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19 June 2007, 16:25

Email privacy covered by Fourth Amendment

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A federal appeals court in Ohio USA has decided that the privacy of emails is covered under the Fourth Amendment to the Constitution, that protects the "...right of the people to be secure in their persons, houses, papers, and effects, against unreasonable searches and seizures".

Up to now, the US Government has made extensive use of the 1986 federal Stored Communications Act (SCA) to gain access to suspects' emails, often from third parties, without obtaining warrants. The assumption appears to have been that once an email has been opened, the sender no longer has an expectation of privacy. However, this appeals court has now ruled that such access contravenes the Fourth Amendment, which is paramount.

Attorneys for the Government argued that the routine scanning of emails for viruses and child pornography is a comparable act that does not violate, and indeed diminishes, the expectation of personal privacy. It now seems they could be mistaken. However, the appeals court took an interesting view, that "... the reasonable expectation of privacy of an e-mail user goes to the content of the e-mail message. The fact that a computer scans millions of e-mails for signs of pornography or a virus does not invade an individual’s content-based privacy interest ... (but is) analogous to the post office screening packages for evidence of drugs or explosives, which does not expose the content of written documents enclosed in the packages". A potential, but probably unintended, side-effect of this decision might turn out to be that the body of an email, but not an attachment, constitutes content protected by the Fourth Amendment.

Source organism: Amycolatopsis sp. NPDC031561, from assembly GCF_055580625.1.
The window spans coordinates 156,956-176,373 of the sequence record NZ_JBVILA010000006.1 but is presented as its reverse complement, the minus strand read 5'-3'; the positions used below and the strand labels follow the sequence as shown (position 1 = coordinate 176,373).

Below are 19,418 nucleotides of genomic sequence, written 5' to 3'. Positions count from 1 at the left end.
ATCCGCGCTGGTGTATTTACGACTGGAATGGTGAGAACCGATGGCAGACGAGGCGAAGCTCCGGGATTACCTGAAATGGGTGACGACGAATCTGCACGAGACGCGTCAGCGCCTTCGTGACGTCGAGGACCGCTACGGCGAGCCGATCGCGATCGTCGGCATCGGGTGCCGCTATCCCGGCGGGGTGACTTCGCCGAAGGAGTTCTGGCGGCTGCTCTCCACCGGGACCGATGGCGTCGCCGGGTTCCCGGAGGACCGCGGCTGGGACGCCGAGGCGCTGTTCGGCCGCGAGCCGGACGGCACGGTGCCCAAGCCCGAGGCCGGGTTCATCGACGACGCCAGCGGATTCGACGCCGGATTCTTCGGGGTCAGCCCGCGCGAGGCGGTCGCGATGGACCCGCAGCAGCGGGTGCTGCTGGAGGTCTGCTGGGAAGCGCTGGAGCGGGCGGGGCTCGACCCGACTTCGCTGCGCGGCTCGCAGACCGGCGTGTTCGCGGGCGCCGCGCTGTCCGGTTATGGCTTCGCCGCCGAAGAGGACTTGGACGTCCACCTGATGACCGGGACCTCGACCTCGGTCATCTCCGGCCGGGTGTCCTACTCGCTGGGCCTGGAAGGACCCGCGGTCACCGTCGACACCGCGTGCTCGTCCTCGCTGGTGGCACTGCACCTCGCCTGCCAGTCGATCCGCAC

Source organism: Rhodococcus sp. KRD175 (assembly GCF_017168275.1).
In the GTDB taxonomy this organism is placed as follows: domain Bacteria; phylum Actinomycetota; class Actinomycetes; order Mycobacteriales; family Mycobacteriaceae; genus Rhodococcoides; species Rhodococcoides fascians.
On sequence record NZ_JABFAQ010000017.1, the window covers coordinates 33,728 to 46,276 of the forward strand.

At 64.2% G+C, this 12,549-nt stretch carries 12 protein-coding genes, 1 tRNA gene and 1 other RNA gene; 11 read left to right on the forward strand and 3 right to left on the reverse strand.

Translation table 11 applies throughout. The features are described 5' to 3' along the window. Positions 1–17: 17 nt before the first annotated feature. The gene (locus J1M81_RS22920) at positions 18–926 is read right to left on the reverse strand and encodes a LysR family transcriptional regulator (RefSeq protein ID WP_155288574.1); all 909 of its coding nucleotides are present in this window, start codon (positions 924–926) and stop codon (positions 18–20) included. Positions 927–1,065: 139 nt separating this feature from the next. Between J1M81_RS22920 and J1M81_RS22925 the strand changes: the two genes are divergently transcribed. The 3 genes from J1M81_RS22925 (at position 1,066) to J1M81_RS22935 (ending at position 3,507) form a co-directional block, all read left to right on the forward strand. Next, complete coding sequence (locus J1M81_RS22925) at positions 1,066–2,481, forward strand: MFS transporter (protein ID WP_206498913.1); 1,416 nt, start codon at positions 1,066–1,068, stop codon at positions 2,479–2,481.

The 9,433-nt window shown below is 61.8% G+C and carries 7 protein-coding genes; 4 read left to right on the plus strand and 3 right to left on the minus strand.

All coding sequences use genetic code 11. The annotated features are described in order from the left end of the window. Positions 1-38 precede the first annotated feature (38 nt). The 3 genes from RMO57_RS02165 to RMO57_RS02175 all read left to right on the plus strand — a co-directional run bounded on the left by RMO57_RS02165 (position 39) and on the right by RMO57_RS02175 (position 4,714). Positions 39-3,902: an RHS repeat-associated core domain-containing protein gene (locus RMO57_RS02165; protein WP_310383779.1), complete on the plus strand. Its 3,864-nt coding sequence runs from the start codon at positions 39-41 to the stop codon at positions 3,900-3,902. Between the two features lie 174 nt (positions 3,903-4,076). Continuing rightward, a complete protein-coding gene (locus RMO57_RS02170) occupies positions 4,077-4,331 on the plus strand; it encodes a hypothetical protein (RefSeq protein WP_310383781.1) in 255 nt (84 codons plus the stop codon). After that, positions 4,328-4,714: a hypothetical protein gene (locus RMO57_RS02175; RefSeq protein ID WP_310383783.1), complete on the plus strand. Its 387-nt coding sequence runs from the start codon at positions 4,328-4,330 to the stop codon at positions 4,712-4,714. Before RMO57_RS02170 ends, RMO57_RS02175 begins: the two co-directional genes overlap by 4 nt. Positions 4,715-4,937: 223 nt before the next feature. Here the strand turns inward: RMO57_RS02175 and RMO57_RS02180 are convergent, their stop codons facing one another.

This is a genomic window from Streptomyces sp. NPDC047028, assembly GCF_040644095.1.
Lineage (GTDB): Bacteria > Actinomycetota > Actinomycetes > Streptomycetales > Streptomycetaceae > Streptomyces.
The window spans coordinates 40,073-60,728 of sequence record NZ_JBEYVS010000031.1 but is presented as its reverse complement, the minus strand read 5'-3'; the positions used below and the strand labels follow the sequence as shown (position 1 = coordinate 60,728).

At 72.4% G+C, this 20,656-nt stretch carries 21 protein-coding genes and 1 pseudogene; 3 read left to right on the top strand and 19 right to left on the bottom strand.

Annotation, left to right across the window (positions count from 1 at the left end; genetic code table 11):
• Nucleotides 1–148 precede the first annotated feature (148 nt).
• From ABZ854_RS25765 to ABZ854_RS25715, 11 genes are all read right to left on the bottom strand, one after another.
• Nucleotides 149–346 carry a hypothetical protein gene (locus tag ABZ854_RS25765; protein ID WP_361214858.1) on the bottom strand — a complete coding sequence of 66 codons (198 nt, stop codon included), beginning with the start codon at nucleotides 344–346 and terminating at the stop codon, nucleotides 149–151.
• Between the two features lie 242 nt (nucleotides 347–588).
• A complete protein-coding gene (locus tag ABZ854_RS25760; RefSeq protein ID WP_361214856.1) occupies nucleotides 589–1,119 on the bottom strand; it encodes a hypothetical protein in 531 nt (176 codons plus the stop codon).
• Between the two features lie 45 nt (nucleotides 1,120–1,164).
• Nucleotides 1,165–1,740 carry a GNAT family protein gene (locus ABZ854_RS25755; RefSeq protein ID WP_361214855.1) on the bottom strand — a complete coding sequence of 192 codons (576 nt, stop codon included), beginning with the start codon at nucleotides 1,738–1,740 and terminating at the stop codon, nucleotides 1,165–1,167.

The relevant concept is the "expectation of privacy" rather than privacy itself as an absolute fact, so emails can still be examined, given due process. However, regardless of the finer points of detail, the main outcome of this ruling is that Government agencies will from now on require a warrant before doing so. Considering the take-up of web mail services (many of the most popular of which are hosted in the US), this is an extremely important decision with potential international repercussions, which we await with interest.

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